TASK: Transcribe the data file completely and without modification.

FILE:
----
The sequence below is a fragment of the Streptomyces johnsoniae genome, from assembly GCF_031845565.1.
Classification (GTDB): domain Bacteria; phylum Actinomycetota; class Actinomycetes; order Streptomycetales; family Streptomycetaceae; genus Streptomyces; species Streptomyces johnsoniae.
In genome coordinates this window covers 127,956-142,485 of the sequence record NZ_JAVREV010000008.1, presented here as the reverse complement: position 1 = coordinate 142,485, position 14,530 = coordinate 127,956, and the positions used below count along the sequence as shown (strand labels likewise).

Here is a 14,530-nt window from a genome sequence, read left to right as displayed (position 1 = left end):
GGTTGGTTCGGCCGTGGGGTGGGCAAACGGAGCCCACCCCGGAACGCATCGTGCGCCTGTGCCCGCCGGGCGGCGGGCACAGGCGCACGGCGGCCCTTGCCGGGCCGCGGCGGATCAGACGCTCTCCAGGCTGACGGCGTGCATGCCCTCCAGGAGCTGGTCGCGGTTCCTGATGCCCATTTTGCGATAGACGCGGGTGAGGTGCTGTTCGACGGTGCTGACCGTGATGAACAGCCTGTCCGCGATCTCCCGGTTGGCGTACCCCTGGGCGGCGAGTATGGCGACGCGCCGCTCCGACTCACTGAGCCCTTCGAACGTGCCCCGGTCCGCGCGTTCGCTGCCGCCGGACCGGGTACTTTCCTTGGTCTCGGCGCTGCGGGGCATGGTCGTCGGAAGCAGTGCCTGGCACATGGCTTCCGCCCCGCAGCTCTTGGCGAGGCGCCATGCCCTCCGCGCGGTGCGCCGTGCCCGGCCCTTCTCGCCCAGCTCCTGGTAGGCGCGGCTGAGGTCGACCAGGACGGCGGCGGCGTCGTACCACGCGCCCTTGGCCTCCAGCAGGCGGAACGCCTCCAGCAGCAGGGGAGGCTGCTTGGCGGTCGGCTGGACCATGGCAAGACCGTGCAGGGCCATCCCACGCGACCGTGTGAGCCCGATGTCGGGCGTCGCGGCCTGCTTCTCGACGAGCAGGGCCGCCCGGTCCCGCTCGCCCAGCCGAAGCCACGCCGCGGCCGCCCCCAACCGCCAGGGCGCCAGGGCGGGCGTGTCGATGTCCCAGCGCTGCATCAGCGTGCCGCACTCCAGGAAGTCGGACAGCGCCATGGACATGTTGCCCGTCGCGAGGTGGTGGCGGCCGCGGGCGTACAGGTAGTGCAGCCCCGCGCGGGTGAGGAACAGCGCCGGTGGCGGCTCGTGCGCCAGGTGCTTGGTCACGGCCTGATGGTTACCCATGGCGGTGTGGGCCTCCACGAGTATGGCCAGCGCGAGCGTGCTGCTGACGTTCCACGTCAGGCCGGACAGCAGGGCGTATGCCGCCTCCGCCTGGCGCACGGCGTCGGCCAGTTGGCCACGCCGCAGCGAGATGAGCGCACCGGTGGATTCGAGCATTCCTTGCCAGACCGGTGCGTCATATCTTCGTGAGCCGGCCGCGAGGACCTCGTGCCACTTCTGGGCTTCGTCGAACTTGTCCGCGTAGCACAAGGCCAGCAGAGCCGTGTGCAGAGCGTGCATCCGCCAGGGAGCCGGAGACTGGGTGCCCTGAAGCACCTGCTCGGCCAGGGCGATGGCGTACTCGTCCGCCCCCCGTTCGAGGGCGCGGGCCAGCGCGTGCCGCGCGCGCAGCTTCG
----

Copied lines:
The sequence below is a fragment of the Streptomyces johnsoniae genome, from assembly GCF_031845565.1.
Classification (GTDB): domain Bacteria; phylum Actinomycetota; class Actinomycetes; order Streptomycetales; family Streptomycetaceae; genus Streptomyces; species Streptomyces johnsoniae.
In genome coordinates this window covers 127,956-142,485 of the sequence record NZ_JAVREV010000008.1, presented here as the reverse complement: position 1 = coordinate 142,485, position 14,530 = coordinate 127,956, and the positions used below count along the sequence as shown (strand labels likewise).

Here is a 14,530-nt window from a genome sequence, read left to right as displayed (position 1 = left end):
GGTTGGTTCGGCCGTGGGGTGGGCAAACGGAGCCCACCCCGGAACGCATCGTGCGCCTGTGCCCGCCGGGCGGCGGGCACAGGCGCACGGCGGCCCTTGCCGGGCCGCGGCGGATCAGACGCTCTCCAGGCTGACGGCGTGCATGCCCTCCAGGAGCTGGTCGCGGTTCCTGATGCCCATTTTGCGATAGACGCGGGTGAGGTGCTGTTCGACGGTGCTGACCGTGATGAACAGCCTGTCCGCGATCTCCCGGTTGGCGTACCCCTGGGCGGCGAGTATGGCGACGCGCCGCTCCGACTCACTGAGCCCTTCGAACGTGCCCCGGTCCGCGCGTTCGCTGCCGCCGGACCGGGTACTTTCCTTGGTCTCGGCGCTGCGGGGCATGGTCGTCGGAAGCAGTGCCTGGCACATGGCTTCCGCCCCGCAGCTCTTGGCGAGGCGCCATGCCCTCCGCGCGGTGCGCCGTGCCCGGCCCTTCTCGCCCAGCTCCTGGTAGGCGCGGCTGAGGTCGACCAGGACGGCGGCGGCGTCGTACCACGCGCCCTTGGCCTCCAGCAGGCGGAACGCCTCCAGCAGCAGGGGAGGCTGCTTGGCGGTCGGCTGGACCATGGCAAGACCGTGCAGGGCCATCCCACGCGACCGTGTGAGCCCGATGTCGGGCGTCGCGGCCTGCTTCTCGACGAGCAGGGCCGCCCGGTCCCGCTCGCCCAGCCGAAGCCACGCCGCGGCCGCCCCCAACCGCCAGGGCGCCAGGGCGGGCGTGTCGATGTCCCAGCGCTGCATCAGCGTGCCGCACTCCAGGAAGTCGGACAGCGCCATGGACATGTTGCCCGTCGCGAGGTGGTGGCGGCCGCGGGCGTACAGGTAGTGCAGCCCCGCGCGGGTGAGGAACAGCGCCGGTGGCGGCTCGTGCGCCAGGTGCTTGGTCACGGCCTGATGGTTACCCATGGCGGTGTGGGCCTCCACGAGTATGGCCAGCGCGAGCGTGCTGCTGACGTTCCACGTCAGGCCGGACAGCAGGGCGTATGCCGCCTCCGCCTGGCGCACGGCGTCGGCCAGTTGGCCACGCCGCAGCGAGATGAGCGCACCGGTGGATTCGAGCATTCCTTGCCAGACCGGTGCGTCATATCTTCGTGAGCCGGCCGCGAGGACCTCGTGCCACTTCTGGGCTTCGTCGAACTTGTCCGCGTAGCACAAGGCCAGCAGAGCCGTGTGCAGAGCGTGCATCCGCCAGGGAGCCGGAGACTGGGTGCCCTGAAGCACCTGCTCGGCCAGGGCGATGGCGTACTCGTCCGCCCCCCGTTCGAGGGCGCGGGCCAGCGCGTGCCGCGCGCGCAGCTTCG